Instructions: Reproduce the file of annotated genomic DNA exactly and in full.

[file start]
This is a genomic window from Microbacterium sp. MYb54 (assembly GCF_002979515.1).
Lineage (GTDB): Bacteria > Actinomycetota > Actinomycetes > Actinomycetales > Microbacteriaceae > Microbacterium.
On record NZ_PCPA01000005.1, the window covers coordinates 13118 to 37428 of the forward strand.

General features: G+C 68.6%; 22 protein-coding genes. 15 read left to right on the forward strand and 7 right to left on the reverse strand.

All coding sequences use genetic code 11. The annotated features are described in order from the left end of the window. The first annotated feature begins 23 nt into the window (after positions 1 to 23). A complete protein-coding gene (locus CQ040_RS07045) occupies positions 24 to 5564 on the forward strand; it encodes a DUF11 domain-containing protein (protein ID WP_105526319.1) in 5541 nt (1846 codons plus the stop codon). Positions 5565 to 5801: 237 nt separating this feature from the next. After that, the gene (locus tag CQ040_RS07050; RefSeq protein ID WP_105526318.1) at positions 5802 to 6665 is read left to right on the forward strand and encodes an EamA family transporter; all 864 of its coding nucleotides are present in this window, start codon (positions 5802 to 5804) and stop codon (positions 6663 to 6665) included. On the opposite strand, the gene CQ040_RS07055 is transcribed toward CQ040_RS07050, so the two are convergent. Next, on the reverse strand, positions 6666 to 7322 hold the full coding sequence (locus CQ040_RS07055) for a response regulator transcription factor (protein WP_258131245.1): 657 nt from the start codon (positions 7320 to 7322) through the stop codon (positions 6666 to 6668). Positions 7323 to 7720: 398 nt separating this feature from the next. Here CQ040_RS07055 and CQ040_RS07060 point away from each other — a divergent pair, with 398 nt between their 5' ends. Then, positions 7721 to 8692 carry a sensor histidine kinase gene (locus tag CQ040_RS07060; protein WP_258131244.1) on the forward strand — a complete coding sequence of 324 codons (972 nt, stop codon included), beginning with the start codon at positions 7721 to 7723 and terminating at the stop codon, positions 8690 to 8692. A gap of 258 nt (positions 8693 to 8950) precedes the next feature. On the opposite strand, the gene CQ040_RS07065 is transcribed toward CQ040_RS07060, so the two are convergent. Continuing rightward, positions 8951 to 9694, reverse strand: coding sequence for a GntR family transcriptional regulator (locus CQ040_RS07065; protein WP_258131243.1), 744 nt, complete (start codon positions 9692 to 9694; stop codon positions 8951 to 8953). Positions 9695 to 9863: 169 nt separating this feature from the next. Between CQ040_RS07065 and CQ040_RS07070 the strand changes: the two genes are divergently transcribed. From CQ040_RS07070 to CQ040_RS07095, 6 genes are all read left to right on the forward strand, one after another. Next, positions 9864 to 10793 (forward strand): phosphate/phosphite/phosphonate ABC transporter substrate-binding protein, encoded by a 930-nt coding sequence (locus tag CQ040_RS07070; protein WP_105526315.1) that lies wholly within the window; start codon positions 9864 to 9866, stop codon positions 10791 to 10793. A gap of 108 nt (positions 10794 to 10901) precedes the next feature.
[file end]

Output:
This is a genomic window from Microbacterium sp. MYb54 (assembly GCF_002979515.1).
Lineage (GTDB): Bacteria > Actinomycetota > Actinomycetes > Actinomycetales > Microbacteriaceae > Microbacterium.
On record NZ_PCPA01000005.1, the window covers coordinates 13118 to 37428 of the forward strand.

General features: G+C 68.6%; 22 protein-coding genes. 15 read left to right on the forward strand and 7 right to left on the reverse strand.

All coding sequences use genetic code 11. The annotated features are described in order from the left end of the window. The first annotated feature begins 23 nt into the window (after positions 1 to 23). A complete protein-coding gene (locus CQ040_RS07045) occupies positions 24 to 5564 on the forward strand; it encodes a DUF11 domain-containing protein (protein ID WP_105526319.1) in 5541 nt (1846 codons plus the stop codon). Positions 5565 to 5801: 237 nt separating this feature from the next. After that, the gene (locus tag CQ040_RS07050; RefSeq protein ID WP_105526318.1) at positions 5802 to 6665 is read left to right on the forward strand and encodes an EamA family transporter; all 864 of its coding nucleotides are present in this window, start codon (positions 5802 to 5804) and stop codon (positions 6663 to 6665) included. On the opposite strand, the gene CQ040_RS07055 is transcribed toward CQ040_RS07050, so the two are convergent. Next, on the reverse strand, positions 6666 to 7322 hold the full coding sequence (locus CQ040_RS07055) for a response regulator transcription factor (protein WP_258131245.1): 657 nt from the start codon (positions 7320 to 7322) through the stop codon (positions 6666 to 6668). Positions 7323 to 7720: 398 nt separating this feature from the next. Here CQ040_RS07055 and CQ040_RS07060 point away from each other — a divergent pair, with 398 nt between their 5' ends. Then, positions 7721 to 8692 carry a sensor histidine kinase gene (locus tag CQ040_RS07060; protein WP_258131244.1) on the forward strand — a complete coding sequence of 324 codons (972 nt, stop codon included), beginning with the start codon at positions 7721 to 7723 and terminating at the stop codon, positions 8690 to 8692. A gap of 258 nt (positions 8693 to 8950) precedes the next feature. On the opposite strand, the gene CQ040_RS07065 is transcribed toward CQ040_RS07060, so the two are convergent. Continuing rightward, positions 8951 to 9694, reverse strand: coding sequence for a GntR family transcriptional regulator (locus CQ040_RS07065; protein WP_258131243.1), 744 nt, complete (start codon positions 9692 to 9694; stop codon positions 8951 to 8953). Positions 9695 to 9863: 169 nt separating this feature from the next. Between CQ040_RS07065 and CQ040_RS07070 the strand changes: the two genes are divergently transcribed. From CQ040_RS07070 to CQ040_RS07095, 6 genes are all read left to right on the forward strand, one after another. Next, positions 9864 to 10793 (forward strand): phosphate/phosphite/phosphonate ABC transporter substrate-binding protein, encoded by a 930-nt coding sequence (locus tag CQ040_RS07070; protein WP_105526315.1) that lies wholly within the window; start codon positions 9864 to 9866, stop codon positions 10791 to 10793. A gap of 108 nt (positions 10794 to 10901) precedes the next feature.